The 4.5 mm SPP-1 Underwater Pistol was made in the USSR for use underwater by Soviet frogmen as an underwater firearm.[2] It was developed in the late 1960s and accepted for use in 1971. Underwater, ordinary-shaped bullets are inaccurate and very short-range. As a result, this pistol fires a round-based 4.5 mm caliber steel dart about 115 mm long (about 4.5 inches), weighing 12.8 g, which has longer range and more penetrating power than speargun spears. The complete cartridge is 145 mm long (about 5.7 inches) and weighs 17.5 g.[6]

The SPP-1 has four barrels, each containing one cartridge. Its ammunition comes as a clip of four cartridges which is inserted into the pistol's breech.[5]

Its barrel is not rifled; the fired projectile is kept in line by hydrodynamic effects. As a result, it is somewhat inaccurate when fired out of water.[1]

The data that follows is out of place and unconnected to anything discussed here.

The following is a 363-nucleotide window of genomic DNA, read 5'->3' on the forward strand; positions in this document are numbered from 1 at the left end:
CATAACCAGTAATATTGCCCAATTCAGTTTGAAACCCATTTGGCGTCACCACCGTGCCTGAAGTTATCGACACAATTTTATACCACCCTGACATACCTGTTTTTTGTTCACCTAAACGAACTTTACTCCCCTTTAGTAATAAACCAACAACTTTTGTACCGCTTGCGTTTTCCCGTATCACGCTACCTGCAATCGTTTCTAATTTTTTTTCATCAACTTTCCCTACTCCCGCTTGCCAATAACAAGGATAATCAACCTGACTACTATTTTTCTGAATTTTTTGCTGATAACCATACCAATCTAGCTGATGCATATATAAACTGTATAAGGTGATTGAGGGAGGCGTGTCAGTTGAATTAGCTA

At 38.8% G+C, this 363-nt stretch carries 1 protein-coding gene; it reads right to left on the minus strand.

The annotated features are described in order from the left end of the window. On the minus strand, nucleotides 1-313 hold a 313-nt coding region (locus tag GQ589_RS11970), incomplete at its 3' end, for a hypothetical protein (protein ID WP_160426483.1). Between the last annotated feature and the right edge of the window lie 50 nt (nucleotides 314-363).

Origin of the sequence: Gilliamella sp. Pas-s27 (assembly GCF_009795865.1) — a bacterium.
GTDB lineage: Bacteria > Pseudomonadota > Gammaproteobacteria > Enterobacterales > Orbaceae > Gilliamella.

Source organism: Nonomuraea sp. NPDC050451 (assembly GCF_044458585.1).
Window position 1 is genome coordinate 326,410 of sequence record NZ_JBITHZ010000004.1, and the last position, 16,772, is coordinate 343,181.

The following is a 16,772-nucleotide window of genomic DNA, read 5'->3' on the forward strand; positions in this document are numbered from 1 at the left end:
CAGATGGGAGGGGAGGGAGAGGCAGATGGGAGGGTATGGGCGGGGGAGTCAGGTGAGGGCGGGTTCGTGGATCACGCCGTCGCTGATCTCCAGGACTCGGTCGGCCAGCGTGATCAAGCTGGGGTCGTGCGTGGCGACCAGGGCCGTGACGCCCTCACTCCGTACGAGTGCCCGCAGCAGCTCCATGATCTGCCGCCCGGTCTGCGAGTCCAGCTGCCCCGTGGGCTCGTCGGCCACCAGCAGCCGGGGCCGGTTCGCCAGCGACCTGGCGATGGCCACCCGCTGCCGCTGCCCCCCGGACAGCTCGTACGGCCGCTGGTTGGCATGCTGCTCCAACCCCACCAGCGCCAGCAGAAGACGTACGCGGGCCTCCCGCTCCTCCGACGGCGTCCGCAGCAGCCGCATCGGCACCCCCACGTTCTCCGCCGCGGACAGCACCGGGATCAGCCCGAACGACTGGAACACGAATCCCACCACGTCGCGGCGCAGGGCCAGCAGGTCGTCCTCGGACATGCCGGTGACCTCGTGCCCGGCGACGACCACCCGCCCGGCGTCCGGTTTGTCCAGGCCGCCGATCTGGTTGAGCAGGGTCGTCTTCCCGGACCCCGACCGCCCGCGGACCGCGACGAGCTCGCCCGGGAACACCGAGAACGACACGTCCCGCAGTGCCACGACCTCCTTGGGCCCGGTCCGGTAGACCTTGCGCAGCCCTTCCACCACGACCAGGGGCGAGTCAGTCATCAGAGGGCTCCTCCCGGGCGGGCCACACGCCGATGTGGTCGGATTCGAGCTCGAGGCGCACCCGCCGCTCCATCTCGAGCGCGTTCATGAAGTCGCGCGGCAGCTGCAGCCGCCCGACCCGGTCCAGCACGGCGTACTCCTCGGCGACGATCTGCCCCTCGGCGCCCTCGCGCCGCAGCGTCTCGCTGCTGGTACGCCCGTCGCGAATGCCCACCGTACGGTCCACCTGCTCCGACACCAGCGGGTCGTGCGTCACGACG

Depth reduces range because the higher pressure closes the cavity sooner. Once the projectile is no longer supercavitating, hydrodynamic drag increases greatly, and the projectile becomes unstable.

Lethal range is defined as the range from which it can easily penetrate a padded underwater suit or a 5 mm thick glass faceplate.[4]

A double-action firing mechanism fires one cartridge sequentially for each pull of the trigger. When all four cartridges are spent, the gun can be reloaded above or below water.[2]

The SPP-1M pistol is essentially the same as the SPP-1, with the following differences:[5]

   * It has an extra spring above the sear to improve the trigger pull.
   * Its trigger guard is larger to accommodate diving gloves.

The weapon was designed by Vladimir Simonov, the cartridge by Pyotr Sazonov and Oleg Kravchenko.[1] Simonov also designed the APS amphibious rifle.[7]

It is manufactured by TOZ (Tulsky Oruzheiny Zavod/ Тульский Оружейный Завод) Tula Arms Plant,[3] and exported by Rosoboronexport,[2] the state agency for Russia's export/import of defense-related products.

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